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Autosensitization Dermatitis at a Glance
  • An acute disorder triggered by infection, stasis and contact dermatitides, ionizing radiation, blunt trauma, and retained suture material.
  • Widespread, pruritic, usually papulovesicular eruption, most frequently affecting the extremities.
  • Related features are those of the precipitating disorder.
  • Pathology is nondiagnostic and most often consistent with an acute spongiotic process of the epidermis with a superficial, perivascular, lymphohistiocytic infiltrate of the dermis containing occasional eosinophils.
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Autosensitization dermatitis refers to a phenomenon in which an acute dermatitis develops at cutaneous sites distant from an inflammatory focus, and where the secondary acute dermatitis is not explained by the inciting cause of the primary inflammation. The classic presentation of autosensitization is that seen in patients with venous stasis disease,1 where as many as 37% of patients have been reported to develop at least one episode of autosensitization,2 and those with dermatophyte infections, where 4–5% reported having had dermatophytid reactions.3

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The term autosensitization dermatitis was coined in 1921 by Whitfield to describe reaction patterns ranging from a generalized, erythematous, morbilliform, and urticarial eruption after blunt trauma to a generalized, petechial, papulovesicular dermatitis after the acute irritation of chronic stasis dermatitis.4 Subsequently, the vesicular id reactions associated with infections caused by tuberculosis,5 histoplasmosis,6 dermatophytes,7 and bacteria8 were included under this rubric.911 Noneczematous reaction patterns, including erythema multiforme12 and neutrophilic lobular panniculitis,13 have also been ascribed to autosensitization associated with various infections. Other precipitating factors for autosensitization have included the application of irritant or sensitizing chemicals,14 ionizing radiation,15,16 and retained suture material.17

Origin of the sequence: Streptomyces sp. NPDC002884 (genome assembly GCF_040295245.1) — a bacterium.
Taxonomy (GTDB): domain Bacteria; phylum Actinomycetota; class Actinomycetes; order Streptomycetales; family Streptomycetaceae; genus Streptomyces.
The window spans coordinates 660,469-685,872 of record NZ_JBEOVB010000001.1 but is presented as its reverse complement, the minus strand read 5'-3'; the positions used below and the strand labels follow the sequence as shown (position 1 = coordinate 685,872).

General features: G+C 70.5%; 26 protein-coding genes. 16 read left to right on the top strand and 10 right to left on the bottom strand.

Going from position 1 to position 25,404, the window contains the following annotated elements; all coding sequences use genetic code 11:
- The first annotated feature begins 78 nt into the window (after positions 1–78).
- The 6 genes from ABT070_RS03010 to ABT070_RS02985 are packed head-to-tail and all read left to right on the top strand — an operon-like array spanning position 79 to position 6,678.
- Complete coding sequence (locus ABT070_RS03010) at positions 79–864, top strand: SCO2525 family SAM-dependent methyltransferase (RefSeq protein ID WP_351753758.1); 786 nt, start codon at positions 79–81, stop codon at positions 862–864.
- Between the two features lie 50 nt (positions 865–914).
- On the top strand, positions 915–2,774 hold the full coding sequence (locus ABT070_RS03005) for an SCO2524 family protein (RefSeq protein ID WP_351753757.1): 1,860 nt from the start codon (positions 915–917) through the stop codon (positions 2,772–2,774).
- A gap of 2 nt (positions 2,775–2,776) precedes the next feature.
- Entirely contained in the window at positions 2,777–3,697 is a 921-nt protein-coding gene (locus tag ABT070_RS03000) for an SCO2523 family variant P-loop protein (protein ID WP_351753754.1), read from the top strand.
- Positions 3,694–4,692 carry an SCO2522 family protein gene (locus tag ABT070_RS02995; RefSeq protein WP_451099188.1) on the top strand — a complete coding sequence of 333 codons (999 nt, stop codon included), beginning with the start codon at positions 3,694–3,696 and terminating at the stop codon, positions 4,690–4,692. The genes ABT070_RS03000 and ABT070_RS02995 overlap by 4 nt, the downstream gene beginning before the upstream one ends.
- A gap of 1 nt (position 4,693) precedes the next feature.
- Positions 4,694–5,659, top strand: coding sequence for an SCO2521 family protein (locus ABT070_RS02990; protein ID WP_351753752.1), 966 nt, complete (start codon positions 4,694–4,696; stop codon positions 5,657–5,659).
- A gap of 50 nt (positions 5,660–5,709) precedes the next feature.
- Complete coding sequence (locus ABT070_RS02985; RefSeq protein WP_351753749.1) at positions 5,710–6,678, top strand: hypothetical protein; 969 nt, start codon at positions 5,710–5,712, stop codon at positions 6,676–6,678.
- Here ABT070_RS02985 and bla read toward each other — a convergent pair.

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Although the disease was originally thought to be due to autosensitization to epidermal antigens,11 this concept has not been experimentally verified. In murine studies designed to determine whether keratinocyte-derived proteins can serve as antigenic carriers for hapten, Fehr et al18 derived major histocompatibility complex-restricted, T-cell receptor α/β, CD4+ T-cell clones that proliferated in response to keratinocyte extracts unconjugated to hapten. In these studies, such autoreactive T-cell clones could not be derived after treatment with irritants. Nonetheless, the authors speculated that T cells autoreactive to keratinocyte antigens may be generated during the course of contact hypersensitivity and lead to the development of an id reaction.

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In the most extensive study to date,1 only 4 of 81 patients with autosensitization dermatitis had serum antibodies cytotoxic to autologous or homologous skin. However, the role of such autoantibodies in mediating the disorder, even in these four patients, must be interpreted cautiously, given the high frequency of epidermal autoantibodies in the normal adult population.19

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In an experiment in which guinea pigs were injected with autologous skin, Wilhelmj et al20 reported dermatitis in 2 of 11 guinea pigs, but it was not clear whether these reactions were immunologic and, if so, what the causal allergen(s) was. Other investigators using similar techniques have ...

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